MANGALURU: Red Scinde Dawk, the first stamp of India, was discontinued within two years of its introduction in 1852. Embossed on brittle vermillion, the half-anna stamp had to make an early exit as it was considered “unfriendly” because of its brittleness. Shockingly, the same discontinued stamp costs a whopping Rs 10 lakh now.
The cost of its mint is pegged at somewhere between Rs 50 lakh and Rs 60 lakh, though none have been found. Two Red Scinde Dawks had made their way to Karnapex 2019, the state-level philately exhibition that concluded on Tuesday.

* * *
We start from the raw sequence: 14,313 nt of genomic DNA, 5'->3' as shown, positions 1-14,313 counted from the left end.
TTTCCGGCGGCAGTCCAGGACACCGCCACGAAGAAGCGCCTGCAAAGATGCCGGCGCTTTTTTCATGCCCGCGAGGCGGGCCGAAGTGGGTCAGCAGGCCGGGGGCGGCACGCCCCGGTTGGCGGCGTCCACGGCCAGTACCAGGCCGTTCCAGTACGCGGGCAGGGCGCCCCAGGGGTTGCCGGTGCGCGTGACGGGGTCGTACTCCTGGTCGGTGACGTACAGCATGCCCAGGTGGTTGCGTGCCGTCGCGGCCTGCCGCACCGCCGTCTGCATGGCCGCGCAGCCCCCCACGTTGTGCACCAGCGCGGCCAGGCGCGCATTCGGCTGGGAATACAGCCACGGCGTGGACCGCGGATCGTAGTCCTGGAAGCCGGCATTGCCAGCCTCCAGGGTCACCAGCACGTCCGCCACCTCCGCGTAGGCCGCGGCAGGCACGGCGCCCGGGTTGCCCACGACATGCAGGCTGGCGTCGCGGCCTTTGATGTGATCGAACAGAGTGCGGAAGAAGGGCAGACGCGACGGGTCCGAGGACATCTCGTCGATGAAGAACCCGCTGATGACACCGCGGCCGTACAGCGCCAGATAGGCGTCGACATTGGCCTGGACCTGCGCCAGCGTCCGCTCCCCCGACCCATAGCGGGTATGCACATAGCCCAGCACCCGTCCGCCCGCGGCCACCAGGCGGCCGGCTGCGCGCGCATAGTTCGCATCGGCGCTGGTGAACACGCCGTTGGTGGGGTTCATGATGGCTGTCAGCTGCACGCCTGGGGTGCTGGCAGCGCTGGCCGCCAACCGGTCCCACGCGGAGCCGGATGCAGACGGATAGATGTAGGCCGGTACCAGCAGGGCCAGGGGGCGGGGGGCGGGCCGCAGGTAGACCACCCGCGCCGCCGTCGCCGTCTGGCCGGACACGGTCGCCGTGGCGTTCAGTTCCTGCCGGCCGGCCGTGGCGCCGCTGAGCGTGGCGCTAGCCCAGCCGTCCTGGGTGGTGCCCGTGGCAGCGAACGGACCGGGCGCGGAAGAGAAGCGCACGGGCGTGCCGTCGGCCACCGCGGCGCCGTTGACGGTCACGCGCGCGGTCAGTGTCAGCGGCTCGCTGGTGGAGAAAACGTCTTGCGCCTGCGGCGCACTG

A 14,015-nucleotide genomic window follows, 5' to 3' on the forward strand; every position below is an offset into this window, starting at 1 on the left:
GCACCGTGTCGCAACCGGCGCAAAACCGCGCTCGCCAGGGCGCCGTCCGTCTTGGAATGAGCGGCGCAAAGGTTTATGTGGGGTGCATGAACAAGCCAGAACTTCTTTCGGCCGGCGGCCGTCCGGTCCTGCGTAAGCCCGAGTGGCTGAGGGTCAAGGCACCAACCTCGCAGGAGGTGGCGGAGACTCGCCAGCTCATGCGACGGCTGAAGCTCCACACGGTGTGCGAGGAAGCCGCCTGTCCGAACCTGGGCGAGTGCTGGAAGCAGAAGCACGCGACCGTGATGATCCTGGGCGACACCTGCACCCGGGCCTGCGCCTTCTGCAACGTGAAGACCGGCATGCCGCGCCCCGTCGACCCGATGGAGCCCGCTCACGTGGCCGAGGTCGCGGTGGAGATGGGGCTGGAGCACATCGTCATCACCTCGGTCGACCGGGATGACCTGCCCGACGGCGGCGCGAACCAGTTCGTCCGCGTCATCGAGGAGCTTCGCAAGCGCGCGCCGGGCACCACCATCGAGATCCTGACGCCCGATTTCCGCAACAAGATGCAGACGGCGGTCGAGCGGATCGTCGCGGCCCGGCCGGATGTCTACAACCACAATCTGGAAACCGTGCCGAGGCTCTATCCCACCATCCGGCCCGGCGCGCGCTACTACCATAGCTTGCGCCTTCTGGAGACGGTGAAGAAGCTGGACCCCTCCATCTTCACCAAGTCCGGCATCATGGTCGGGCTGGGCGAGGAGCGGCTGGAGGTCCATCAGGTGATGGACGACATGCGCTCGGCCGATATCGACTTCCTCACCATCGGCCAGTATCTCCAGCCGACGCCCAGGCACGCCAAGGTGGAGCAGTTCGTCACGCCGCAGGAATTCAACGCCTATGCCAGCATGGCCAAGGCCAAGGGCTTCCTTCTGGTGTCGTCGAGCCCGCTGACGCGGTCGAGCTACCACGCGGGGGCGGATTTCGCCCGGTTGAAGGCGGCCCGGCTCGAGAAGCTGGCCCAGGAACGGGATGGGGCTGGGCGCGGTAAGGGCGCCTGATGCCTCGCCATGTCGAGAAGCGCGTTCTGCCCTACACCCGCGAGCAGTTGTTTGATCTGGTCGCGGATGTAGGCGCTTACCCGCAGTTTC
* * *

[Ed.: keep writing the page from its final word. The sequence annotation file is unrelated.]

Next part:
Prof MS Santosh, Joint Registrar, Jain University, Bengaluru, and proud owner of one of the stamps displayed in the expo, said there may not be more than 20-22 used Red Scinde Dawk stamps in good condition now. In an auction conducted by Stanley Gibbons recently, a used Red Scinde Dawk went under the hammer for over `8 lakh.
Tracing the history of the stamp, Santosh said it was produced under the authority of a provincial commissioner of Sind. Bartle Frere, the then-commissioner of Sind, with the help of Edward Less Coffey, the Postmaster of Karachi, issued the very first stamps for India, now known as Scinde Dawk.